Cardinals are beautiful birds that adorn many backyards and wild landscapes across the U.S. The males can be easily identified by their brilliant red feathered coat, and tufted crest atop their head, notes All About Birds. Female cardinals bear a smaller tuft and accents of the same bright red, but their feathers are primarily a much duller brown. Both male and female cardinals, however, have black feathers in the shape of a beard around their eyes and red beaks, providing sharp color contrast and making it clear that the two birds are of the same species.
Cardinals are also lively songbirds, attracting attention for their singing in addition to their vibrant coloring. They communicate via a distinct, repetitive whistling, and male and female pairs may sing in a duet to strengthen their bond. The female will also call out from the nest to direct the male in his search for food. According to Bird Fact, Cardinals are primarily found in the southeastern United States, but their range extends as far north as Maine and Michigan, and as far west as Arizona. They are non-migratory, staying within the same place once they mark out their territory. Chances are, you are seeing the same cardinals make repeated visits to your backyard. If your garden or patio is missing this bright red beauty, check out these tips to attract more gardens to your outdoor space.
Offer Their Favorite Food Sources
Cardinals whistling and flitting around add a sense of enchantment to any backyard. If you happen to live in a colder climate, they are a welcome visual delight, contrasting against the dreary weather or snow-white backdrop. You’ll need, however, a few different strategies to draw them in.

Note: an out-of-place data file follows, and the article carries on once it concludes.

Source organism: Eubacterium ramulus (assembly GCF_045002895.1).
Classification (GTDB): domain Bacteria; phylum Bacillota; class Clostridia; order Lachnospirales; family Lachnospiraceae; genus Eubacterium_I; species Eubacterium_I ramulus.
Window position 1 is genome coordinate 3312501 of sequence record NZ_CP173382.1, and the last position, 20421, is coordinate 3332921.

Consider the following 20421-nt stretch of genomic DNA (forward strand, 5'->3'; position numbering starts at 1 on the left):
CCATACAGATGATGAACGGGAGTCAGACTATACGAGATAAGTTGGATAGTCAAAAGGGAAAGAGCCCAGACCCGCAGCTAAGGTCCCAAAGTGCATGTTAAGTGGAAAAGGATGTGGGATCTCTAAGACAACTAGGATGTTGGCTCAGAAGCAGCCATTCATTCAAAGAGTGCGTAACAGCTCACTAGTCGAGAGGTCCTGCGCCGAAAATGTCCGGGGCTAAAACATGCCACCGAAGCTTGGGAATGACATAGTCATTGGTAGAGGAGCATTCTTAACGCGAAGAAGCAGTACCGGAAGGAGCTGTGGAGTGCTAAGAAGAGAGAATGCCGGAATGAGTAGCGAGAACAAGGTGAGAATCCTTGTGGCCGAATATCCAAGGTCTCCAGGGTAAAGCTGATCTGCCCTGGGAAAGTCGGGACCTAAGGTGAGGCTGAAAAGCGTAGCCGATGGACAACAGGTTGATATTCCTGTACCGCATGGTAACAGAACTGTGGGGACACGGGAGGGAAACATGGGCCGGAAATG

Start by providing an accessible bird feeder. Tube feeders, mesh models, and platform feeders are all affordable and easy-to-install options that cardinals recognize and enjoy visiting, according to Birds and Blooms. If attracting other critters such as squirrels is a concern, you could also try one specifically designed to appeal to birds, but blocks other animals from gaining access to the food.
Speaking of food, you’ll have the most success attracting cardinals by filling your feeders with their favorite treats. Cardinals particularly enjoy mixes that include sunflower seeds, safflower seeds, peanuts, and corn — staples that are no match for their tough little beaks. According to Kaytee, cardinals will also be pleased if you provide a source of running water for them to drink or bathe in after a particularly messy meal at your bird feeder. This is especially helpful in the winter months when running water is hard to come by in the wild.
Plant Shrubs And Trees
Territorial by nature, cardinals seek out nesting areas that provide shelter from predators and other birds. While they can be found in semi-open areas, they are generally better protected in environments with thick bushes, tall brush, or towering pines. You can better mimic their wild habitats by adding to your garden dogwood or crabapple trees, or evergreen shrubs of varying heights to create a layered effect that will persist throughout the changing seasons, suggests Better Homes & Gardens. As mentioned earlier, cardinals will remain in the same area, so if you create a habitat that appeals to them, you will likely be rewarded with repeated sightings whether the birds are just visiting or decide to make your yard their permanent home. If you already have established landscaping you are hesitant to change, you can take less drastic steps to still provide adequate shelter for cardinals. While you may enjoy the look of a neatly tidied yard, the cardinals would prefer you leave things a bit on the messier side. According to Better Homes & Gardens, cardinals will make quick use of any sticks or fallen leaves littering your yard over the week or so it takes them to construct their nest. Less pruning also means more perches for cardinals and other bird species to use to seek out food or rest upon while they fill the air with their melodic whistling. Whichever strategy you choose, you won’t regret readying your backyard to attract these beautiful birds.
By Julie Boehlke for House Digest
Source: How To Attract Cardinals To Your Garden (msn.com)